I’ve been busy lately, too busy to be on the computer much, but since things are slowly winding down, I’ve found time to engage in a bit of fun.

Kevin from over at dogtrax offered a challenge I just couldn’t resist. Your day boiled down into 6 words. Well, I decided to expand it to 36 words over 6 days.  Just a few more days and a few more words.

Then there’s twittering over at lwc (which I’m also doing for Your Day in 6 Words).

And I had a good time giving a workshop for the regional ETAS about powerpoints. An evening full of sausage dogs 🙂 (see to find out my source of inspiration)

Finally, I’m trying to drum up some support again for the Matopo Primary Blog since the situation over at Zimbabwe is pretty tense at the moment.

Maybe you’ll have a look and leave a comment?

EVO 08 Kick-off

This evening was the great EVO 08 kick-off where the different groups presented themsleves. I must say I was awestruck by the number of participants in the chatroom, and even more so by the number of listeners on ustream, listening to it live. The number of listeners never went much under 100 at any given time. And despite the technical difficulties (oh, what would we ever do in a perfect world without technical difficulties!?) there was a great feeling of belonging and excitement.

Now SMiELT is about to get rolling, with the colors in place (thank you Rudolf 🙂 ), game chairs ready, and people already getting to know or re-introduce themselves. I’m certainly excited too.

So, let the show begin!!

School 2.0 – a revolution in learning? Discussions in the blogosphere

Bud the Teacher has an picked up a good point from a thread on David Warlick’s blog.
Here’s what he has to say:

I’ve been having quite intensive discussions

What I am against is the simplistic notion that this technology leads to “School 2.0″ and that it represents a revolution in learning.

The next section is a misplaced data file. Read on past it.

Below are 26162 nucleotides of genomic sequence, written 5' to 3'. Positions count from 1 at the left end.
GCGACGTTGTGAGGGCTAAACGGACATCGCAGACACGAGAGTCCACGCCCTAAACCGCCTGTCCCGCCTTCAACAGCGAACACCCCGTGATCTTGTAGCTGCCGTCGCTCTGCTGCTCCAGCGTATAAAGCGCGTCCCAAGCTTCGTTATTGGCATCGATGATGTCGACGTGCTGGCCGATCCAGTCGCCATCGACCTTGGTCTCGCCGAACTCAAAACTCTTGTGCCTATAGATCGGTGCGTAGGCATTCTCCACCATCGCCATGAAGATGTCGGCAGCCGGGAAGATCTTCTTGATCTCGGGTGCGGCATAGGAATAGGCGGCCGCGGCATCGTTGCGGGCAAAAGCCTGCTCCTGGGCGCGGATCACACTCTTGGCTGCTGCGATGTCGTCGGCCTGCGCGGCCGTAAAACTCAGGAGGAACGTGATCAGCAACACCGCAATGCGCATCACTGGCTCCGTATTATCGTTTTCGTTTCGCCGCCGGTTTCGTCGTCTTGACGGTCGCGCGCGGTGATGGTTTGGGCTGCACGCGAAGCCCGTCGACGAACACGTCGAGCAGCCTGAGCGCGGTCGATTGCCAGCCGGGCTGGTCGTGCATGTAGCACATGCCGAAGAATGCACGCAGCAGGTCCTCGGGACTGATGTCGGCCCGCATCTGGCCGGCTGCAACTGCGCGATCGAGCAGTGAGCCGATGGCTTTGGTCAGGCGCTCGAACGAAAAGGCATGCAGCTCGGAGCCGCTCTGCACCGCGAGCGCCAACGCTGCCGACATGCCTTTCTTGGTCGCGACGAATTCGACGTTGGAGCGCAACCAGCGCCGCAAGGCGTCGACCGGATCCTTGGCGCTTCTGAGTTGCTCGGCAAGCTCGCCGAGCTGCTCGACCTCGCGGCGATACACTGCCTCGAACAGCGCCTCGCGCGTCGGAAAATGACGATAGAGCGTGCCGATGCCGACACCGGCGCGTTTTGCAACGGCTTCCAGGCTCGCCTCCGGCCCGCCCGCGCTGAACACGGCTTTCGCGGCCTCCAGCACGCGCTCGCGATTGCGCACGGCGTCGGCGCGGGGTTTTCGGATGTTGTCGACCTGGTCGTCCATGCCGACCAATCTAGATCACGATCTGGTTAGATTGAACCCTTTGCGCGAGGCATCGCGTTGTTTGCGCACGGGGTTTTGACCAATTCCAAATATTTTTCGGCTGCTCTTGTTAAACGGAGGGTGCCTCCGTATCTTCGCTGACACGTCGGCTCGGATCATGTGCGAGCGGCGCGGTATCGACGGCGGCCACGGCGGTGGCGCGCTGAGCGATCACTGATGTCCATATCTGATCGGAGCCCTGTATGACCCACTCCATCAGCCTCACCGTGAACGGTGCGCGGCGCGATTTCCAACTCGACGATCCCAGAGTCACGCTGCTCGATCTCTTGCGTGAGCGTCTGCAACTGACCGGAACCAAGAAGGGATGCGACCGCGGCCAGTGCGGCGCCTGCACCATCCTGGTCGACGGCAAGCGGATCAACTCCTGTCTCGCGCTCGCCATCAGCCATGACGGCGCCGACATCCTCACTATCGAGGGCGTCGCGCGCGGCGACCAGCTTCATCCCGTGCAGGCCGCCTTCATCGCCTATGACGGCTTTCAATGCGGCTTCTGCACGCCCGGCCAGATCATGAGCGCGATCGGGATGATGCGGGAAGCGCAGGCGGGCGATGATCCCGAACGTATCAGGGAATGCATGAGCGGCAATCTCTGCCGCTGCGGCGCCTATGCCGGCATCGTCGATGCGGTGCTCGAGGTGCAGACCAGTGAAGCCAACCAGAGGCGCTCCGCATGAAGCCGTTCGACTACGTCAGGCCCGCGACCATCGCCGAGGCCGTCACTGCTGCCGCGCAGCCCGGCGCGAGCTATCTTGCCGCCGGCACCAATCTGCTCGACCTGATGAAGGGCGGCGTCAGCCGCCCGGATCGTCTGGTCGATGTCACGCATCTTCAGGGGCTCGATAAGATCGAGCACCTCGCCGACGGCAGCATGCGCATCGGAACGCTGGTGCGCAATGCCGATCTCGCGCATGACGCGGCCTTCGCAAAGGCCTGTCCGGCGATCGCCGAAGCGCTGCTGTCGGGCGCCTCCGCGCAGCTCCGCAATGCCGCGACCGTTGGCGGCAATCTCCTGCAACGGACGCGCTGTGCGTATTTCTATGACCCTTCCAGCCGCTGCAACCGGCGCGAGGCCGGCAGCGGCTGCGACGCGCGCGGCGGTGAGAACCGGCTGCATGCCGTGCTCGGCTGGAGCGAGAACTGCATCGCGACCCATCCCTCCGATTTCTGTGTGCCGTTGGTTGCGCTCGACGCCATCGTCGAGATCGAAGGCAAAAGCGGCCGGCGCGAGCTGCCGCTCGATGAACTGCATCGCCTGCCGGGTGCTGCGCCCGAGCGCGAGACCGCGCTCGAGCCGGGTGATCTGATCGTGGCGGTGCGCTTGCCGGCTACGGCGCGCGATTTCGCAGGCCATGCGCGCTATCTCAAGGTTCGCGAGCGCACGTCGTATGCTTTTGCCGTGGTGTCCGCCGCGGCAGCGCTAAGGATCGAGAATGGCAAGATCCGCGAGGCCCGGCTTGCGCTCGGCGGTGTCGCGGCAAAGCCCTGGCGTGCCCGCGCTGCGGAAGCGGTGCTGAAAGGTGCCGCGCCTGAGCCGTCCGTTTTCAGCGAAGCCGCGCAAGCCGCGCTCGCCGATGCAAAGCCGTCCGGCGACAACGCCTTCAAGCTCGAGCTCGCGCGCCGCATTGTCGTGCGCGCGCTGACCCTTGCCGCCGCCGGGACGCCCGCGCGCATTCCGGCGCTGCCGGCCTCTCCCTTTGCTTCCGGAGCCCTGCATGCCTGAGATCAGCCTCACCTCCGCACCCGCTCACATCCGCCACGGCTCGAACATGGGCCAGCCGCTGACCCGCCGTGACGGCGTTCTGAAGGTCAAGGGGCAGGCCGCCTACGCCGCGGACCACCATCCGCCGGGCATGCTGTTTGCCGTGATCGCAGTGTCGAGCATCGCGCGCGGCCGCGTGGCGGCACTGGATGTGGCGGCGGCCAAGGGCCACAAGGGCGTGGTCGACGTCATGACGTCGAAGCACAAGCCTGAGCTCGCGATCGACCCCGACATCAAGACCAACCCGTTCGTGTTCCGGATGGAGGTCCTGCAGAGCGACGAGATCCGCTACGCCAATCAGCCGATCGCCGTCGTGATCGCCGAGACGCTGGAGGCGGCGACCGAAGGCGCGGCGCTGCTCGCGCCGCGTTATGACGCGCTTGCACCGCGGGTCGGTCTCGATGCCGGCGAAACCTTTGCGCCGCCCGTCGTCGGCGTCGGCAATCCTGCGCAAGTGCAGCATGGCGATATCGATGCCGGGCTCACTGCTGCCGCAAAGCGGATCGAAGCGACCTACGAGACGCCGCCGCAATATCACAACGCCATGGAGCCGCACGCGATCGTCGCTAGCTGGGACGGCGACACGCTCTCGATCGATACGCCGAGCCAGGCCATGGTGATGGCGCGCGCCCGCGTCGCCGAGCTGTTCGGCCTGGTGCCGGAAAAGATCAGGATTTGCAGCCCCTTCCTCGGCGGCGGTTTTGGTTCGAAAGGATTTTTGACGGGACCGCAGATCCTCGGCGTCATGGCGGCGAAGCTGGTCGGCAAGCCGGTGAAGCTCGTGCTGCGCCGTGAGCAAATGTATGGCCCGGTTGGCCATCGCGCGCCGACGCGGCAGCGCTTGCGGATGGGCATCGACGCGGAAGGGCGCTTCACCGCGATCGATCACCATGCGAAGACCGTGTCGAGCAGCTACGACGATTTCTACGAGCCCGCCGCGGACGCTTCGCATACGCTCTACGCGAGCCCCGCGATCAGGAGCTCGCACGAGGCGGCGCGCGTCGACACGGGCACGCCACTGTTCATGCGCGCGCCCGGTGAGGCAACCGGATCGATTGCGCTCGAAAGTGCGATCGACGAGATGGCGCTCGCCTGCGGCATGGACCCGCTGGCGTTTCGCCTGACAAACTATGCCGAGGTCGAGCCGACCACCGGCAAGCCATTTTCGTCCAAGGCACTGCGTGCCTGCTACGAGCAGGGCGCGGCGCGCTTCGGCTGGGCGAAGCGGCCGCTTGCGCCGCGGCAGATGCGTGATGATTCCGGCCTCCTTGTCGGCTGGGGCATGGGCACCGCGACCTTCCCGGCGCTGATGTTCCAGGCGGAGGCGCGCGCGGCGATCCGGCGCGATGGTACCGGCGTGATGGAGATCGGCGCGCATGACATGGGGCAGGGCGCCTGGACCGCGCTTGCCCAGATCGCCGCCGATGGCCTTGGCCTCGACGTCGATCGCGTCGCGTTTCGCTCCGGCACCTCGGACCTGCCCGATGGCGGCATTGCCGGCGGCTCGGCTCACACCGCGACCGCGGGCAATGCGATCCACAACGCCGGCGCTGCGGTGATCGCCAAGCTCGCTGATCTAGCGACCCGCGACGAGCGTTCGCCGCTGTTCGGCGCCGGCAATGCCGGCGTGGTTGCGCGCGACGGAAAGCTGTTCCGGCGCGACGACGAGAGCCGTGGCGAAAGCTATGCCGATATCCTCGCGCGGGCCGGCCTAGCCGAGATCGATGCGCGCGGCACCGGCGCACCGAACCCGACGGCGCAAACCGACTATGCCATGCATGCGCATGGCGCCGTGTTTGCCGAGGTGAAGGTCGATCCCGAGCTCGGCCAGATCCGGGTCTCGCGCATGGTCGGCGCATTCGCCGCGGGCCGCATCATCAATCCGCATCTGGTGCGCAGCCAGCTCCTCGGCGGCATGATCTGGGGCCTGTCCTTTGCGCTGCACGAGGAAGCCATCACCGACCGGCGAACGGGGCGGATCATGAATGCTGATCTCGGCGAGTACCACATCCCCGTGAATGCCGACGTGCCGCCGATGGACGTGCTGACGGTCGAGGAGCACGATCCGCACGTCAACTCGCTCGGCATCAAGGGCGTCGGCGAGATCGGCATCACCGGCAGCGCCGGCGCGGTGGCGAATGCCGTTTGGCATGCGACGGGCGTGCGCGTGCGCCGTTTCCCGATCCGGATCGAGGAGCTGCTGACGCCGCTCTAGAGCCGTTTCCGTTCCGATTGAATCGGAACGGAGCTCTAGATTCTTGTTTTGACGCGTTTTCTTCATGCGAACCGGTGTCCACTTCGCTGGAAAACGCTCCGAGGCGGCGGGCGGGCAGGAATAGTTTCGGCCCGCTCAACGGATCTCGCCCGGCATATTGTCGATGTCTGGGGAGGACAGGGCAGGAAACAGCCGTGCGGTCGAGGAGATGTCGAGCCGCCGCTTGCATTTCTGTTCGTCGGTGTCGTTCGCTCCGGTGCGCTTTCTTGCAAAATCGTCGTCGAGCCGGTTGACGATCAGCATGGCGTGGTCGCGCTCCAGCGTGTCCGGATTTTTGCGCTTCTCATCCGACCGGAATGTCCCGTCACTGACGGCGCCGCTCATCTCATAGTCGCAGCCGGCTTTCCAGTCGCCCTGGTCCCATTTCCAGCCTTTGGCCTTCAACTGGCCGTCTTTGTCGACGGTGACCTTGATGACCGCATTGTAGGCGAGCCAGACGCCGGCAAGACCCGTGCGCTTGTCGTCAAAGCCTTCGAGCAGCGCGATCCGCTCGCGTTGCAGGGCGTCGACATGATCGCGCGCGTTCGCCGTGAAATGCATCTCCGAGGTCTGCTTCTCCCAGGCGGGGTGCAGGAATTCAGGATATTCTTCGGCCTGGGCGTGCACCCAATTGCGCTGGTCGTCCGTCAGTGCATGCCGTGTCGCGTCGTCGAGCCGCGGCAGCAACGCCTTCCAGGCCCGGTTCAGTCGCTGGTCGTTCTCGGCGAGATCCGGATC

Yeah.  I’m against that, too.  See, while I’ve been participating in and am learning lots from the whole “School 2.0” conversation(s), I find that so often, the presence of technology, to some people, means that the school of the future is here.  But it ain’t.  The technology by itself changes very little.  Having a blog or a podcast or a really neat-o wiki doesn’t mean a thing in terms of school design, school reform, or doing business differently if the underlying philosophies of education don’t change.  Sitting in rows and watching the teacher type on a blog via the projector isn’t a revolution in amazingly new pedagogy — it’s just a really, really expensive use of virtuo-chalk.
    The change comes when we begin to realize the power of sharing the information, of making the walls more transparent.  I think. 
     And I’ve been guilty of that expensive use of tech stuff sometimes, but my larger point is simply that, if all we’ve done at the end of the day with these new fangled tools that have amazing potential is turn them on and blast the old school stuff out into the new school world, well, then we haven’t really done all that much.  Have we?

I’ve been having quite intense discussions with friends, trying to convince them of the whys and hows of blogs, wikis, collaborating via internet, etc. This is what it boils down to: Are the kids smarter if I make use of web 2.0 in the classroom? Will I be a better teacher? Bud’s words are exactly my own thinking. When I started exploring blogs, I was very sceptical, and it wasn’t until I had found a purpose that I feel my students will profit ADDITIONALLY from that I took them to heart.

I’m still exploring, and though I haven’t made any revolutionary steps in with my classes due to blogs, I’m still learning and working on it.
Tools are what the teachers make of them.

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Why integrate internet technology in classrooms?